It should be easy to identify a toddler from a tween. One is knee-high, beginning to navigate the world apart from being a baby and is the reason your Apple Watch is beeping with sound decibel warnings. The other is all arms and legs, beginning to navigate the world apart from being a child, and is the reason your Apple Watch is beeping with sound decibel warnings.
Logically, we know toddlers, ages one to three, and tweens, ages 10-12, are breeds all their own. But after walking through both phases with my children, I can honestly say the two groups also seem eerily similar. These sets go through massive changes physically, mentally, and emotionally.
Here are three things your toddler and tween need from you as they traverse two incredibly tricky life stages.
Toddlers and tweens have a need to move those bodies. There’s a lot going on as both sets are growing and changing. The growth spurts are shocking. It can feel like every morning they wake up a little bigger, a little more filled out.
There’s quite a bit happening in brain development as well. Due to changes in their bodies and brains, they need to release some of the excess energy that accompanies these extreme seasons of growth.
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Be intentional with your toddlers and tweens when it comes to movement. Bikes rides, family walks, and other physical activities can help. Indoor trampoline parks are easy winners for both types of kids. Ninja Kidz Trampoline Park has something for everyone, from basic trampolines to gymnastic tumble mats and dodgeball. When in doubt, wear them out!
The rate at which your toddler and tween grows calls for consistent and measurable rest. A nap during the day helps re-set your toddler and avoid overstimulation. Quiet times (sans technology) bring some calm to the hormones flooding a tween’s system. Kids, especially girls, are starting puberty earlier now.
Both toddlers and tweens require a range of nine to 12 hours of sleep a night for growing brains. Those close to a toddler or tween know a good fight could be waiting when it comes to slowing down and calling it a night. BUT a rested 3- or 12-year-old is far more palatable than the alternative!
As I started writing notes on similarities between the toddler and tween phase, I had exactly one line jotted down on the subject. The fits. If you’ve had a toddler — or maybe just looked in one’s general direction — you know. They’ve got some real fight in them.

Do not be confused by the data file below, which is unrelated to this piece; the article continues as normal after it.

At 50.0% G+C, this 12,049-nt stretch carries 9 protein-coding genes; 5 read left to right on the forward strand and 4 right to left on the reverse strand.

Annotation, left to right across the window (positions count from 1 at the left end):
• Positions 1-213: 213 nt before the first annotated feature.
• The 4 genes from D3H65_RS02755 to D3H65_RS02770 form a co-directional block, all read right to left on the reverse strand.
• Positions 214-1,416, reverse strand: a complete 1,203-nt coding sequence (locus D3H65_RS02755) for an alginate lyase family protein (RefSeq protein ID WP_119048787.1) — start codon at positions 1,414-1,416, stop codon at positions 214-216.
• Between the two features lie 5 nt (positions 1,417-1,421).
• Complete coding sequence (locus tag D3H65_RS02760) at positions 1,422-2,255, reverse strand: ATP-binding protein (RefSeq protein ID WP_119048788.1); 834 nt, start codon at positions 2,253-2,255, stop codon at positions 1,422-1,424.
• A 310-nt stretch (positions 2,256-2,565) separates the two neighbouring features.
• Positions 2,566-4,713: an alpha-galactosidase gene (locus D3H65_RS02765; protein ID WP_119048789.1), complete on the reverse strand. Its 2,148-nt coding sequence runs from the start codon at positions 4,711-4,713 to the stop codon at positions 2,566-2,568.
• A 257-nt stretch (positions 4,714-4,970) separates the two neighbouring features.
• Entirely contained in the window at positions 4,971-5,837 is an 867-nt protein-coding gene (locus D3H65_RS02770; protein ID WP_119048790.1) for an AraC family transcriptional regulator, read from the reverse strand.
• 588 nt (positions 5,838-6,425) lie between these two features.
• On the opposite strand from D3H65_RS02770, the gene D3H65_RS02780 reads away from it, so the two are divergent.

Toddlers begin transitioning to a life filled with more freedom and exploration. They put distance between their life as a baby and begin to develop independent thinking. Toddlers do not think it’s cute when someone gets in the way of their independent thinking. Hurricanes of emotion are par for the course with toddlers.
Tweens go through a similar experience. This group wants to pull away from childhood and move towards the teen years. Their independence is, obviously, on a bigger scale and the need for free-thinking continues to grow. They have a desire for parents to hand over some control.
As previously stated, tween bodies also welcome hormones into the mix. This all whips up the perfect storm for a tween fit. Prepare yourself. You might feel like you are watching an over-sized toddler when your tween loses control.
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During fits, the best advice I’ve received is to remember that these episodes are not who your child is. Additionally, remind yourself of all the ways you are doing a good job as their parent. Bringing some facts to a moment filled with massive emotions can help you remain calm and better equipped to ride out the storm with your kid. Grace for everyone!
Toddlers and tweens bring a wild, yet fun aspect to parenting. It’s possible you could feel like you’re repeating the toddler stage, in some ways, when your child enters the tween phase. Sticking to a routine of movement, consistent rest, and grace could be the difference between surviving and enjoying (most) of your time in these rollercoaster years.